Thu 21 – Sat 30 March 2019
Austrian-Brazilian award-winning visual artist Roberta Lima brings her remarkable video installation to the Coronet for its European premiere.
What role has water played in Japanese culture? How can water be used as a metaphor for female resilience, and help emancipate women from antiquated attitudes?
In Autumn 2017 Roberta Lima spent a week accompanying a female chief sake brewer in Kyoto. She learned about the brewing process and about how she had become a chief brewer – women had previously been forbidden from entering sake breweries. Exploring the roots of the craft however, Roberta discovered that women had always been deeply involved with sake brewing. Today, women work as chief brewers all over Japan.
Lima’s immersive installation is comprised of four videos: Embodiment of Water (filmed in Finland), and the trilogy – The Ice Cube, The Ice Chandelier and The Ice Cloud – filmed at Kyoto Art Centre in Japan as part of the international performance festival Kyoto Experiment 2018.
Video 1: The Ice Cloud
In this filmed performance, 100kg of dry ice hangs in the centre of the space. Lima and Japanese artist Yuya Tsukahara stand motionless under a cloud of CO2 until the audience settle into the space. Following a process similar to that of a worker in a sake brewery, Lima brings buckets of boiling water, and together with Tsukahara they manipulate the dry ice with the steam. The resulting ice cloud stands as a metaphor to the ephemeral aspect of water.
Video 2: The Ice Cube
In this second filmed performance, eight blocks of ice are assembled and tied with two belts, forming one cubic metre of sculpture weighting one ton. Surrounded by projectors showing videos of the sake brewing process, Lima and Tsukahara perform gestures of washing, hanging, and dripping, creating an analogy to the actions and dynamic of the workers from the brewery. The Ice Cube stands as a metaphor for resistance.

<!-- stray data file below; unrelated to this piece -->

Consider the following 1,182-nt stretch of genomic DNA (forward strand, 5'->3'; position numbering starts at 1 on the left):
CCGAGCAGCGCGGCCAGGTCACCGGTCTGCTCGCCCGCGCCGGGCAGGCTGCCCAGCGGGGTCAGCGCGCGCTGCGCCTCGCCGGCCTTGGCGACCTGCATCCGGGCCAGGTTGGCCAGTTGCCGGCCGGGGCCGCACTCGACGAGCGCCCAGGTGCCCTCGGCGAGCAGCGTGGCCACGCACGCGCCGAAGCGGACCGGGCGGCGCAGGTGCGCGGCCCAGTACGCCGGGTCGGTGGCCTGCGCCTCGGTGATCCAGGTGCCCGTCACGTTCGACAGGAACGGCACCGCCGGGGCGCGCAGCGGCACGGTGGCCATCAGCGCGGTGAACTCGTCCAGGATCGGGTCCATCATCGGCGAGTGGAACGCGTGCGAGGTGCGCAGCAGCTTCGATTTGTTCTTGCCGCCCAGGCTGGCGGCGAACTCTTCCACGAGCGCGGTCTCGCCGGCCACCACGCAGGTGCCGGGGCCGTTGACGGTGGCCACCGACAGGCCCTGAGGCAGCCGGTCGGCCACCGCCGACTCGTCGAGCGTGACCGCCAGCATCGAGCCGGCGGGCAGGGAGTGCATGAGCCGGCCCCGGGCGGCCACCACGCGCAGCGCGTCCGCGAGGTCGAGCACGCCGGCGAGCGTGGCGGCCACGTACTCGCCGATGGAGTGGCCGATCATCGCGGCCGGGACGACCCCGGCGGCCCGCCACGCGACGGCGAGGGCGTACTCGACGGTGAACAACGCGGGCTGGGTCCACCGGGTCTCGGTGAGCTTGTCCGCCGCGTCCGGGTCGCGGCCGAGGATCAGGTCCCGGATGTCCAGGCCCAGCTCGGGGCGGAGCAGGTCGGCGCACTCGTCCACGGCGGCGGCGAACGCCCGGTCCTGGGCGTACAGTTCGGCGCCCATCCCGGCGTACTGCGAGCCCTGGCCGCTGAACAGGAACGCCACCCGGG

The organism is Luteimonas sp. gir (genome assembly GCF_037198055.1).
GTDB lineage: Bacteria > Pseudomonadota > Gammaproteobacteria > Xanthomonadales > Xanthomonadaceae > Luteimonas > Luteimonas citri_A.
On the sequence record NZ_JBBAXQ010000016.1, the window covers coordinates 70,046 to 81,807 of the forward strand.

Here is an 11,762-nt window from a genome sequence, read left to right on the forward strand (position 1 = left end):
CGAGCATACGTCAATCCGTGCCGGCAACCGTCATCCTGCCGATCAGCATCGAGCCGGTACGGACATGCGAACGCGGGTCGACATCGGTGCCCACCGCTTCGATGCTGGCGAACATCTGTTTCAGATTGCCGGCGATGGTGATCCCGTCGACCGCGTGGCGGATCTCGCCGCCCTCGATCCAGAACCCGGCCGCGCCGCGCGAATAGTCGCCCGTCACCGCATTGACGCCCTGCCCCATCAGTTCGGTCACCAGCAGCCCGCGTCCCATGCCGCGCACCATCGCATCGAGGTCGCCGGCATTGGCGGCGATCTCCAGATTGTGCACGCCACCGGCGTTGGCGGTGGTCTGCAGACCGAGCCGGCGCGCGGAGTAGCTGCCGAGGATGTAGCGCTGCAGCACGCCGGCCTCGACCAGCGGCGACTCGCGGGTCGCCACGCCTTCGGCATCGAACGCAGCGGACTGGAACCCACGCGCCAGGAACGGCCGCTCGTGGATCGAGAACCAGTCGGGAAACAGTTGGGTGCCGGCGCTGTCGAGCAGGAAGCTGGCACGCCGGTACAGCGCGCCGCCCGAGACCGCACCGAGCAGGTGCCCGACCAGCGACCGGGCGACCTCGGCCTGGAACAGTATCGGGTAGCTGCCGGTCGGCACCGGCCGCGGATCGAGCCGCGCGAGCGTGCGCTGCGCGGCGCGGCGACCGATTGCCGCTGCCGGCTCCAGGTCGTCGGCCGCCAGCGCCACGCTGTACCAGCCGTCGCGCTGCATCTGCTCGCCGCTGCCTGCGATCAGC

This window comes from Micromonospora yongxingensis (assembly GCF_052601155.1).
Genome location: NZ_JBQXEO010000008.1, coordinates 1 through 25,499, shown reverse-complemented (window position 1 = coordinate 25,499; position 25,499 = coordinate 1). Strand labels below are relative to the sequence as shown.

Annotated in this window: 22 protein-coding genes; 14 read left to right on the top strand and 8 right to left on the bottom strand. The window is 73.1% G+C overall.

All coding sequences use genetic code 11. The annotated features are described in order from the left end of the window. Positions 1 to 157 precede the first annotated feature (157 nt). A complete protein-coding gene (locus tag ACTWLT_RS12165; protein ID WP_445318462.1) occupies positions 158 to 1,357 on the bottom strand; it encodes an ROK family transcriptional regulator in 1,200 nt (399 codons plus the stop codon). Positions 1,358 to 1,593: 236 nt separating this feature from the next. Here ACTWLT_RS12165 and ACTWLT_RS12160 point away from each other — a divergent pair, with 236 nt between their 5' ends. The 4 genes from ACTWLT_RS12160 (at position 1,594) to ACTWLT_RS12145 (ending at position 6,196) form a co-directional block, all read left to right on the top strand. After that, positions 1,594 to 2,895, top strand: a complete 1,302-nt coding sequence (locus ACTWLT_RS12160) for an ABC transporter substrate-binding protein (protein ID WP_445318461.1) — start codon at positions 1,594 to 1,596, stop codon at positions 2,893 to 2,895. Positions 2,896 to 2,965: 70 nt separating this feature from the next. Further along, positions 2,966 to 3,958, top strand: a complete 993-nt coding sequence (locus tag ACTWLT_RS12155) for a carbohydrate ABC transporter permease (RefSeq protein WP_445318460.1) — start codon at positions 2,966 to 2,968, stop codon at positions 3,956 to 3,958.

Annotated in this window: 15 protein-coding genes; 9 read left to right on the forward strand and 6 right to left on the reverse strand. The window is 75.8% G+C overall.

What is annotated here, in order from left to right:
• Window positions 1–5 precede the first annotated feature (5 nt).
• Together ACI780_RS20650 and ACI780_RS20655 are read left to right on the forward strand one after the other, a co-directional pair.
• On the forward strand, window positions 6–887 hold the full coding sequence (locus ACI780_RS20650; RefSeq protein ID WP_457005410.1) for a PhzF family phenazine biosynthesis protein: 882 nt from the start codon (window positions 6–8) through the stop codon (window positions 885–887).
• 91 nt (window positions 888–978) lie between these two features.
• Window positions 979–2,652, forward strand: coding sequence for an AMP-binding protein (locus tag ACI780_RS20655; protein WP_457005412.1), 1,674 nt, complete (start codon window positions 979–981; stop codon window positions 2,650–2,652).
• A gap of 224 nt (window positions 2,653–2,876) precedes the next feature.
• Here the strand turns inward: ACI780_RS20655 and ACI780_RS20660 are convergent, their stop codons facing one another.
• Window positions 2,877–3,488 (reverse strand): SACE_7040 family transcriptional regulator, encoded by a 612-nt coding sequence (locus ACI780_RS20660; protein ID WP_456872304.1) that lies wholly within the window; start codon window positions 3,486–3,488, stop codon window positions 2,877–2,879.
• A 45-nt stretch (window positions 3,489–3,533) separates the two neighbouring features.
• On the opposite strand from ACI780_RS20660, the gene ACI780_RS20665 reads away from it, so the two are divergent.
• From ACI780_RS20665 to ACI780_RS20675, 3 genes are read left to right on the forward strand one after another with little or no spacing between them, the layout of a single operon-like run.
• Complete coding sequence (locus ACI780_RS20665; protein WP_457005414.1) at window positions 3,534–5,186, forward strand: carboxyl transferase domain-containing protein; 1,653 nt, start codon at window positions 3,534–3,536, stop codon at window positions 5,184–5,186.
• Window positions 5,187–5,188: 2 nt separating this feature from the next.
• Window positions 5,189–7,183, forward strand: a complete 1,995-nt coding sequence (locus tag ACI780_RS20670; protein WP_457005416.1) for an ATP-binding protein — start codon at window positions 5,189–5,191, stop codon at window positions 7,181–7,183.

Video 3: The Ice Chandelier
In the middle of a space hangs an ice chandelier, around which intense music and dance are performed. Changing with the music, Lima and Tsukahara go from dancing to cutting the strings which attach the ice to the ceiling.
Video 4: Embodiment of Water
Created in Finland, this video was the first work in the series. It is described by Lima as a ‘performance without an audience,’ and it subsequently became an important part of her installation and performances at Kyoto Art Centre.
Roberta Lima was born in 1974 in Manaus, Brazil. After graduating with a degree in architecture in 2001, Lima moved to Vienna where in 2007 she earned a Master’s degree in Fine Arts and in 2013 her PhD in Philosophy. Thereafter she worked as lecturer and Assistant Professor for the Contextual Painting Class at the Academy of Fine Arts Vienna.
Lima focuses on her own body as theme for her work and uses various media, such as photographs, video and installations. Additionally that she investigates space and appropriates aspects of different places and contexts – from subculture to science, from popular media to historical reference and feminist theory – for producing art and starting discussions on the role of artist and viewer.
She has exhibited and performed internationally at festivals such as Wiener Festwochen, Donaufestival, and Kyoto Experiment. In 2007 she was awarded the “H13 Prize for Performance”. In 2018, she was awarded Austrian citizenship based on the merit of her accomplishments and contributions to the nation.
Open daily 6.30 – 7.30 pm & 8.30- 9.30 pm from 21 March until 30 March, excluding Monday
5.00 – 6.00 pm & 7.00 – 8.00 pm on Sunday 24 March
This event is free of charge. Limited availability. Booking required in person only from the Coronet Box Office.
Video 1 The Ice Cloud 40 sec
Video 2 The Ice Cube 10 mins
Video 3 The Ice Chandelier 10 mins
Video 4 Embodiment of Water 2 min 23 sec
Trilogy (The Ice Cloud, The Ice Cube, The Ice Chandelier)
Performance Roberta Lima in collaboration with Yuya Tsukahara
Camera Lauren Klocker
Embodiment of Water (Finland)
Performance Roberta Lima
Camera Roberta Lima and Tomi Kattilakoski
Website image Anna Wassertheurer, Charim Galerie
Roberta Lima’s website www.robertalima.com